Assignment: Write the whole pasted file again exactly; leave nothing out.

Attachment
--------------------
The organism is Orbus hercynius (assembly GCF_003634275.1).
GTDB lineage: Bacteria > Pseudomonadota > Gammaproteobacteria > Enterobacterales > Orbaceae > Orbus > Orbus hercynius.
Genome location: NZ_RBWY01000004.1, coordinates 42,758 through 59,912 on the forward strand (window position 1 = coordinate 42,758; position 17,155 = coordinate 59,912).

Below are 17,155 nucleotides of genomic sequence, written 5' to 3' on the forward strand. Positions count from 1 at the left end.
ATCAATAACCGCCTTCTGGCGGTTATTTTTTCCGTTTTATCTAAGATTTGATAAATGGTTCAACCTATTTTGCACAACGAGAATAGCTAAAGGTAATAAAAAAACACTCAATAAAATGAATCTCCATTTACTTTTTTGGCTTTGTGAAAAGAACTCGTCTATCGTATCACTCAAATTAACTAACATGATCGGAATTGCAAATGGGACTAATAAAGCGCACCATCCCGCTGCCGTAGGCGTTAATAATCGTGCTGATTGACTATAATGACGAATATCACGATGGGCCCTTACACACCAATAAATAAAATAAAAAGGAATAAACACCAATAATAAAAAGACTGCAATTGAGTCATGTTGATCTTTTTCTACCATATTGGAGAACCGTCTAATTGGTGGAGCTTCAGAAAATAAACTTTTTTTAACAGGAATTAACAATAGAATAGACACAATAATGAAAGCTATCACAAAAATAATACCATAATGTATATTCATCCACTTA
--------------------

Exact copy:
The organism is Orbus hercynius (assembly GCF_003634275.1).
GTDB lineage: Bacteria > Pseudomonadota > Gammaproteobacteria > Enterobacterales > Orbaceae > Orbus > Orbus hercynius.
Genome location: NZ_RBWY01000004.1, coordinates 42,758 through 59,912 on the forward strand (window position 1 = coordinate 42,758; position 17,155 = coordinate 59,912).

Below are 17,155 nucleotides of genomic sequence, written 5' to 3' on the forward strand. Positions count from 1 at the left end.
ATCAATAACCGCCTTCTGGCGGTTATTTTTTCCGTTTTATCTAAGATTTGATAAATGGTTCAACCTATTTTGCACAACGAGAATAGCTAAAGGTAATAAAAAAACACTCAATAAAATGAATCTCCATTTACTTTTTTGGCTTTGTGAAAAGAACTCGTCTATCGTATCACTCAAATTAACTAACATGATCGGAATTGCAAATGGGACTAATAAAGCGCACCATCCCGCTGCCGTAGGCGTTAATAATCGTGCTGATTGACTATAATGACGAATATCACGATGGGCCCTTACACACCAATAAATAAAATAAAAAGGAATAAACACCAATAATAAAAAGACTGCAATTGAGTCATGTTGATCTTTTTCTACCATATTGGAGAACCGTCTAATTGGTGGAGCTTCAGAAAATAAACTTTTTTTAACAGGAATTAACAATAGAATAGACACAATAATGAAAGCTATCACAAAAATAATACCATAATGTATATTCATCCACTTA